Courtesy of AnyKey

What Is AnyKey and Why Do We Want It?

Mar 4, 2016
Courtesy of AnyKey

Because of the 2GD fiasco and other drama recently, many people overlooked an important piece of gaming news: Intel and ESL have partnered together to create an initiative focused on promoting women and LGTBQ+ people in esports. In 2013, Forbes examined why the tech industry needed more women. They reasoned that women consume, on average, much more in the digital realm than men, and the disparity of gender in jobs in tech-related fields was staggering. Over the past few years, those statistics have improved as more and more women enter the field of Computer Science.

Much in the same way, esports must recognize an audience many didn’t remember existed: women. Since the inception of video games, most competitive and major games have been largely targeted to men, often going so far as to actively discourage women from playing. However, women have still played with us and against us for a long time, and a recent survey showed that more women than men owned gaming consoles.

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The AnyKey Initiative

In such a male dominated field as esports, it is often hard for women to rise to prominence. Just looking at our website’s staff page will show you that far less women are in esports than men. Almost all major esports pros are male, with the exception of a select few such as Starcraft 2 Zerg main Scarlett (who also happens to be transgender) and Hearthstone Pro Eloise. In our day and age of equality, these trends are almost shocking to activists.

However, the AnyKey initiative by Intel and ESL is looking to change all of that. Its mission is to unite gamers to create spaces for women and other underrepresented groups in esports. Often the main obstacle for these groups are insults from male gamers whenever they join a lobby/game. Women and other groups who overcome this particular barrier still face the issue every day, requiring a much thicker skin than that of the average male gamer. While this trend continues, many women who could potentially join esports are discouraged by discriminatory practices perpetuated by males who simply don’t want to lose to or be worse than women.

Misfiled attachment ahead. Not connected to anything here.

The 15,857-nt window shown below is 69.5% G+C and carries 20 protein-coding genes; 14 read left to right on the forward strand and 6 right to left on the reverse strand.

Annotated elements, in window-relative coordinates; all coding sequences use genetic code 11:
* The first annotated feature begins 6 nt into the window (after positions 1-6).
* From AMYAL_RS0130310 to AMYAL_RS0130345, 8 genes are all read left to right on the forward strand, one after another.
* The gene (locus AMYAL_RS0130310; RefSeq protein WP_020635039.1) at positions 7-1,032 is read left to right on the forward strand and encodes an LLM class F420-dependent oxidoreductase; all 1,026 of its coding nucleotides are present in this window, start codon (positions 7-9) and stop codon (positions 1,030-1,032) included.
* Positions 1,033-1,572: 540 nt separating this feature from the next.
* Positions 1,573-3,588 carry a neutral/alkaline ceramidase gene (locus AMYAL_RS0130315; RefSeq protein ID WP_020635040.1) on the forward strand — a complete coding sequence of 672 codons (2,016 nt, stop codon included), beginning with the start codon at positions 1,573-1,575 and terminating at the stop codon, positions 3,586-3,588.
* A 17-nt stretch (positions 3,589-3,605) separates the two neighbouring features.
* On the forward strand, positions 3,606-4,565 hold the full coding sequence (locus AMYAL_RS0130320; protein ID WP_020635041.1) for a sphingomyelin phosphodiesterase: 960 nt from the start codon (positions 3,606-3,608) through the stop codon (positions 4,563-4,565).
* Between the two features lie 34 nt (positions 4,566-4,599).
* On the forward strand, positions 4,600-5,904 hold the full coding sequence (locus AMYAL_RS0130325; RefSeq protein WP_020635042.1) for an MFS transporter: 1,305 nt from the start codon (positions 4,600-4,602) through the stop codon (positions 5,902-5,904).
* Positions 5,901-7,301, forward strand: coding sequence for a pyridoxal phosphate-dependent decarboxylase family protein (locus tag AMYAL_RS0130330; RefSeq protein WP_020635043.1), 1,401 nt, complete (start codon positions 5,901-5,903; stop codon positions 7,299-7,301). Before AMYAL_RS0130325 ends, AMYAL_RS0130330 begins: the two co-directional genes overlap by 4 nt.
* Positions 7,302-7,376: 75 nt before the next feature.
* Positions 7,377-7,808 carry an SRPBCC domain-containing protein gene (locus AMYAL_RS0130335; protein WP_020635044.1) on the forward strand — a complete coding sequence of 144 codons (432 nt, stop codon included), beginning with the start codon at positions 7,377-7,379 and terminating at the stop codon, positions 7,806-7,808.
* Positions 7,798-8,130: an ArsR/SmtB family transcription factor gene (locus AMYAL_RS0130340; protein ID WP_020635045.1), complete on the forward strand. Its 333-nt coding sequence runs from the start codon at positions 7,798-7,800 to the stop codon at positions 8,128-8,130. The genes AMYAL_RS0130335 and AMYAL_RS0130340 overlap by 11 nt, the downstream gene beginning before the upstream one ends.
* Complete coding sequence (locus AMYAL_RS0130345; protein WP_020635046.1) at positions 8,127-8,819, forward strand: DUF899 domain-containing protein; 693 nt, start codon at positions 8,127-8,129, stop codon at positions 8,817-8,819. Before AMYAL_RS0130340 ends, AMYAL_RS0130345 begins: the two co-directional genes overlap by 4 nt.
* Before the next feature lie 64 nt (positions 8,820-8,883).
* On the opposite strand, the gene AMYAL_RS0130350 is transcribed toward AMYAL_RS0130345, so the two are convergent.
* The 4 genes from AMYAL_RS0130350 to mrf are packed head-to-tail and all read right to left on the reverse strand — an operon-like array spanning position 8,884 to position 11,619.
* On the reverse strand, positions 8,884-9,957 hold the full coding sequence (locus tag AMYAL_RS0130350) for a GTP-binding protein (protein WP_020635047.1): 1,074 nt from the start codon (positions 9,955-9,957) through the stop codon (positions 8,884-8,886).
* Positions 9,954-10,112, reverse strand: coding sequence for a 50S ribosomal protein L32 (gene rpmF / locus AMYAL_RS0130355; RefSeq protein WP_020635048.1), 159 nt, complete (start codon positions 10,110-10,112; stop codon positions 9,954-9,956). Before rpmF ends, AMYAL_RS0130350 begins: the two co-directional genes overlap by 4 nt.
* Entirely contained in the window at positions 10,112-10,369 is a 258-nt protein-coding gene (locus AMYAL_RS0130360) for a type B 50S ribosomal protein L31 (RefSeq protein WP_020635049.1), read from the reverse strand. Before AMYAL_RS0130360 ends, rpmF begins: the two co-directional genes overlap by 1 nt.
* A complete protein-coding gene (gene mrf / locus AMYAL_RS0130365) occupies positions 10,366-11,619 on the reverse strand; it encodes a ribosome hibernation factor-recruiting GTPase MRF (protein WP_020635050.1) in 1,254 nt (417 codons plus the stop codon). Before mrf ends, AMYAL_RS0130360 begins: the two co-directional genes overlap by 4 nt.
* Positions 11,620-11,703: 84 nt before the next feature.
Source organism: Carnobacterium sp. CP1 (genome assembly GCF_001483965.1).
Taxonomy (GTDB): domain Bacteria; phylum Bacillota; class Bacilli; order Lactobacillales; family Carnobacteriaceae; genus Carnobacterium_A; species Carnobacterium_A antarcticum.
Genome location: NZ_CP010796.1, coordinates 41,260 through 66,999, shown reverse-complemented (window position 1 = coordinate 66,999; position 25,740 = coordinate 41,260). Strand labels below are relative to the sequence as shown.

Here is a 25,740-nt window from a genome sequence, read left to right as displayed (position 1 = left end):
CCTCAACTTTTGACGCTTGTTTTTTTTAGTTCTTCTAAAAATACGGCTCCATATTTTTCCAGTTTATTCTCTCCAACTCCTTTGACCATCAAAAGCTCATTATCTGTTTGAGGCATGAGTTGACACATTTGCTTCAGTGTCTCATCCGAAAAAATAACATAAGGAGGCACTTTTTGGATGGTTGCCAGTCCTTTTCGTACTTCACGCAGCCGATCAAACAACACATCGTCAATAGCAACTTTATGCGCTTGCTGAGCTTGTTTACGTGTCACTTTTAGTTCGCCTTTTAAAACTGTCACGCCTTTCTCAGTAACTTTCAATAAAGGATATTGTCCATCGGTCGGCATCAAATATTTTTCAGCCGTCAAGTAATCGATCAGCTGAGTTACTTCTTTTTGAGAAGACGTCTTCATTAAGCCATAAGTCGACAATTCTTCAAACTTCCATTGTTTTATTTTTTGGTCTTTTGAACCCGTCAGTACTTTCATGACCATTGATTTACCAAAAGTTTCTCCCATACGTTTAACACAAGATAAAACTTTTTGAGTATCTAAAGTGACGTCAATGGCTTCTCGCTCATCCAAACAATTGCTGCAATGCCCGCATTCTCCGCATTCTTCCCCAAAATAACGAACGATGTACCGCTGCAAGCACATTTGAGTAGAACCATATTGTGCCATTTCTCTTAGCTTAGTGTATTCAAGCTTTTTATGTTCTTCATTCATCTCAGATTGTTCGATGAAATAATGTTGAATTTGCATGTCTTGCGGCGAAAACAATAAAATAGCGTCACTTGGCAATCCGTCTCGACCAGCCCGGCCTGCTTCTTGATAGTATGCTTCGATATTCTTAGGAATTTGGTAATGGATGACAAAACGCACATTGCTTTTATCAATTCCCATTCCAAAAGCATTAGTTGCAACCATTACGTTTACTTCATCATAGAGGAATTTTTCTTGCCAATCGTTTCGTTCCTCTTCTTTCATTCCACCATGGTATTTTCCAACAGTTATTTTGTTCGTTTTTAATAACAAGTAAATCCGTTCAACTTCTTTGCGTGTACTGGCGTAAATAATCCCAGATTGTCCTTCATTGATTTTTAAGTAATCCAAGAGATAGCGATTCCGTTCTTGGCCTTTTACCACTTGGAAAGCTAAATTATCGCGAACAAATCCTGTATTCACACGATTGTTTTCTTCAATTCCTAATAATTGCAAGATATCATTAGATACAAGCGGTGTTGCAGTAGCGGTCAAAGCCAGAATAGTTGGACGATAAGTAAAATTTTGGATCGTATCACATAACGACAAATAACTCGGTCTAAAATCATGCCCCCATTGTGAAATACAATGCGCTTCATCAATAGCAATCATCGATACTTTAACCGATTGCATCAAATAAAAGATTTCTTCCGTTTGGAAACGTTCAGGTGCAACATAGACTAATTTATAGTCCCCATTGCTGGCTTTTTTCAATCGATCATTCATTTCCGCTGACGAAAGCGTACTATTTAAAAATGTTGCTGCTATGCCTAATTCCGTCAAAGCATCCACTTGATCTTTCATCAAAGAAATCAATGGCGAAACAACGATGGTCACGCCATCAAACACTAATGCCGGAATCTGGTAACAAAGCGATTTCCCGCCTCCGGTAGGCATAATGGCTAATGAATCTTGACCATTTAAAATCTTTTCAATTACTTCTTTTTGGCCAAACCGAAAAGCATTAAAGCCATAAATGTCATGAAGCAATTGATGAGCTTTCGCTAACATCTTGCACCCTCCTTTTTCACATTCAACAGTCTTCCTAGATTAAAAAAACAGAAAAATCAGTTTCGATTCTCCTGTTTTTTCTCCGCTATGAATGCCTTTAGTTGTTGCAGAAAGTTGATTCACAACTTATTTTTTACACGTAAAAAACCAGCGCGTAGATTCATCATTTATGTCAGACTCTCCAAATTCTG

What they have to say

I asked our female staff about discrimination they’ve experienced in gaming, and this is what they said:

Kara: “I keep my gender concealed deliberately [so I haven’t really experienced discrimination]. I only use voice chat with people that I know & my tag is non-gender specific. Although to be honest it’s probably a little part of why I’m not [very good]…I liked video games as a kid, but abandoned it in middle school because I already didn’t really fit in and I felt pressured to be ‘more normal.'”

Lisa: I’ve been lucky to have mostly been on teams of guys who were accepting of female gamers. Perhaps because the games I played were never played competitively or simply because my decision to type instead of using voice rarely revealed I was in fact a woman. Having said that, I did develop a tendency to quit games early on when guys on other teams start attributing my failures to my being a girl…one of the reasons I have not gone back is that I am not particularly fond of the negative connotations surrounding poor performance with being a woman…a sort of pressure stemmed from those negative interactions – as if every little mistake I made was a negative point for female gamers – that I really shouldn’t play unless I could win and disprove that bias. Perhaps that was why I rarely actually said I was one.

We’ve definitely beaten some of that, but not every game is fully accepting of female gamers. It’s a start, and that’s a good thing. AnyKey is integral to the future of esports, because for esports to be accepted by society, everyone should have an equal chance to prove their skill.

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Andrey Sanin
Having played Magic for 10+ years and been around Hearthstone since beta, I've been around various card games for a while now. I love Blizzard games and spend most of my gaming time playing them, but well polished indie games also bite chunks into my time. Follow me on Twitter: @wordoverload
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